Rock & Roll Rewind: James Brown Revue 1963
c d kaplan is a lifelong rock & roller. He’s got stories. Lots of ‘em. Here’s another.
This is a remembrance of my first college concert.
James Brown Revue.
Fall ’63. In Doremus Gymnasium at Washington & Lee University in Lexington, Virginia.
The story really begins the winter prior, my senior year in high school. Which is when
my pals and I discovered WLAC 1510 AM Nashville.
It is a 50,000 watt clear channel station, which meant its signal carries long and far after
dark. Which is when the station’s otherwise pro forma programming morphed into soul,
blues and R & B. That which had not so many years prior been dubbed “race music.”
I fell in love, we fell in love, regaling each other in the mornings with tales of the evening
before’s programming. The DJ that we most loved was a fellow who on the air went as
Big Hugh Baby.
Hugh Jarrett had once been a member of the Jordanaires, backing Elvis often. For us,
he was the raucous guy whose patter was full of sexual double entendres, aimed it
seemed directly at us and frat boys across the land. Though his primary sponsors were
Royal Crown Pomade, baby chicks and Randy’s Record Shop in nearby Gallatin.
As much as I listened, other than the album that informs this whole affair, the only tune I
now remember is Big Hugh spinning “Spring” by Birdlegs and Pauline.
James Brown’s iconic “Live at the Apollo” was recorded in October ’62, released a few
months later. Brown, confident and flush enough, bet on himself, funding the deal.
Big Hugh played it every night. All the way through.
Though thirty minutes in length it was and remains incendiary. That nightly turn was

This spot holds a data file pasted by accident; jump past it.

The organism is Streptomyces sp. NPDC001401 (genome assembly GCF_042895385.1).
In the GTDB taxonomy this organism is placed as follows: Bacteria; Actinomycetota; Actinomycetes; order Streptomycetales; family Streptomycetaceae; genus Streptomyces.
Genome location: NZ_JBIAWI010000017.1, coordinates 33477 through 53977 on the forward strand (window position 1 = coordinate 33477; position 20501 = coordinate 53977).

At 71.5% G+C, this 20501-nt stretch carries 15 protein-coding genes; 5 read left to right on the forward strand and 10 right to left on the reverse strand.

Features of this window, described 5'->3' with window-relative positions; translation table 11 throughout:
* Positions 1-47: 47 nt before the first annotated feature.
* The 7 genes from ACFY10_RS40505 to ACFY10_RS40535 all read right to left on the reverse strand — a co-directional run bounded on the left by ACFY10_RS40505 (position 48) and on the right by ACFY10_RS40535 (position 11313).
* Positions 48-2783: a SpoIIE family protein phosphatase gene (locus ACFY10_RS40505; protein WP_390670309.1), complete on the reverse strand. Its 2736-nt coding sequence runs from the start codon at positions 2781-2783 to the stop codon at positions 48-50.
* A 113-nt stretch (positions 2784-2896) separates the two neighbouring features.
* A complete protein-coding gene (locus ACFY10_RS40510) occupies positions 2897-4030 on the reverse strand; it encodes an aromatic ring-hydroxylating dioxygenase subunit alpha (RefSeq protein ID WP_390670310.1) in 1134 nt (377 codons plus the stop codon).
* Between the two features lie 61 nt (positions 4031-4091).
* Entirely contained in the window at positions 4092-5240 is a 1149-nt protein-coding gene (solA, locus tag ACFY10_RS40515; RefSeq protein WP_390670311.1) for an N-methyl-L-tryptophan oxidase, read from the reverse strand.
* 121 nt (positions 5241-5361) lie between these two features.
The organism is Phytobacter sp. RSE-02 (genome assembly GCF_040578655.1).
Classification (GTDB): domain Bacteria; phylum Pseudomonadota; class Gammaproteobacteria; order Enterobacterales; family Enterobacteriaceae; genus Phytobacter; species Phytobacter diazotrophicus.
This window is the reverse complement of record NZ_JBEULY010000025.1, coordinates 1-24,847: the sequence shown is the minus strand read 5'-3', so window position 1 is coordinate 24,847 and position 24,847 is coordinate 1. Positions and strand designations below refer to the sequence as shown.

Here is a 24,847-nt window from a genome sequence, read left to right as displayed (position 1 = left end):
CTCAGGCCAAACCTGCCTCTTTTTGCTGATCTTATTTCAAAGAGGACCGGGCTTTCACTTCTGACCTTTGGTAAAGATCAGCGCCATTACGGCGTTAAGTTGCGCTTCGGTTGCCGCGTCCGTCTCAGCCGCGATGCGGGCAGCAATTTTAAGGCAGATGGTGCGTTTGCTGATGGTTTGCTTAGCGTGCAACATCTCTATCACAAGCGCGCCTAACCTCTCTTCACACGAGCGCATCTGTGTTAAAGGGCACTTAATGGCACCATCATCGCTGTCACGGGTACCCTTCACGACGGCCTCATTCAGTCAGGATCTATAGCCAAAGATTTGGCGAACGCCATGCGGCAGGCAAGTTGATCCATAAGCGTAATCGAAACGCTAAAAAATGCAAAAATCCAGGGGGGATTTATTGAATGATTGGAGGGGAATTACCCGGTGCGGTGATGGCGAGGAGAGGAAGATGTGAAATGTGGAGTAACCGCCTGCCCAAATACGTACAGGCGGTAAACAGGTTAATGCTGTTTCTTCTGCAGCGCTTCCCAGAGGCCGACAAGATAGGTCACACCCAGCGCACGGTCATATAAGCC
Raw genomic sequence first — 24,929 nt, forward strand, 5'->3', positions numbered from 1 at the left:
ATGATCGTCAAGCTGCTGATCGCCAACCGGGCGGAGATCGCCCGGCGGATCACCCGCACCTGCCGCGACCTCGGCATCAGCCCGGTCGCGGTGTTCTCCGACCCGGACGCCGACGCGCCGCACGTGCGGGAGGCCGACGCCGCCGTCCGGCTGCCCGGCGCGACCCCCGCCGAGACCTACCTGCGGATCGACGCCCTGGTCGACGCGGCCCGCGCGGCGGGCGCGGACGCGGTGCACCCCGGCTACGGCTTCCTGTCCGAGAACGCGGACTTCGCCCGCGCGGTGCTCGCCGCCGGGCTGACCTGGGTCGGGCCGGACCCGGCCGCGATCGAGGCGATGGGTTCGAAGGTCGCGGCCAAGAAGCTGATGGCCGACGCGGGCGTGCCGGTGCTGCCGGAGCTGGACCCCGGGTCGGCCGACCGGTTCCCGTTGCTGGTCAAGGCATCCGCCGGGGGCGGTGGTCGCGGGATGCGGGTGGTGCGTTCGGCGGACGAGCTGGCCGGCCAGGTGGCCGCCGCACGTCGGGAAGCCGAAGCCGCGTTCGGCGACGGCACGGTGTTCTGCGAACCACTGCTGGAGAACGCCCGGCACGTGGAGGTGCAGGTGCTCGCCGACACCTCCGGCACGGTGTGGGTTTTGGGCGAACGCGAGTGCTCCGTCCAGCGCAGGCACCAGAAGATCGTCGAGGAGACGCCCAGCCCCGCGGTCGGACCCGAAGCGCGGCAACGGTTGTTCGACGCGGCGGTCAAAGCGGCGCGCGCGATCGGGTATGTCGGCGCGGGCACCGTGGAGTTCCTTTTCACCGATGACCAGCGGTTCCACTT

something totally unheard of in those days on AM radio.
My gang fell hard.
Fast forward to the following autumn, When James Brown, the Famous Flames, and his
incredibly tight band played the first big gig of my life away from home. Fats Gonder, he
of the legendary intro to the album, was there too.
Be still my beating heart.
Understand, at the time, W&L had but 1200 or so students. All male. All white. Where
coats and ties were required attire at all times when on campus. Which included
Doremus Gym. Our dates from nearby Hollins, Sweet Briar, Mary Wahington and
Southern Seminary were dressed like the southern ladies they were expected to be.
Aside: It was an old school gym with a running track on a balcony, with a wrestling pit
area at one end. During the concert, the school allowed black residents in town to come in the back door and hang out in the pit.
This was culture shock.
This was, most of all, rock & roll heaven.
Brown did all his well known hits at the time. “Please Please Please,” “Try Me,” “Lost
Someone,” and “Night Train.”
The concert was, frankly, transformative. It was my first realization that high school fantasies could be real life experience.
There’s only one clip to watch to get a true sense of what that evening was like. Brown’s
set at the TAMI show, recorded in October ’64.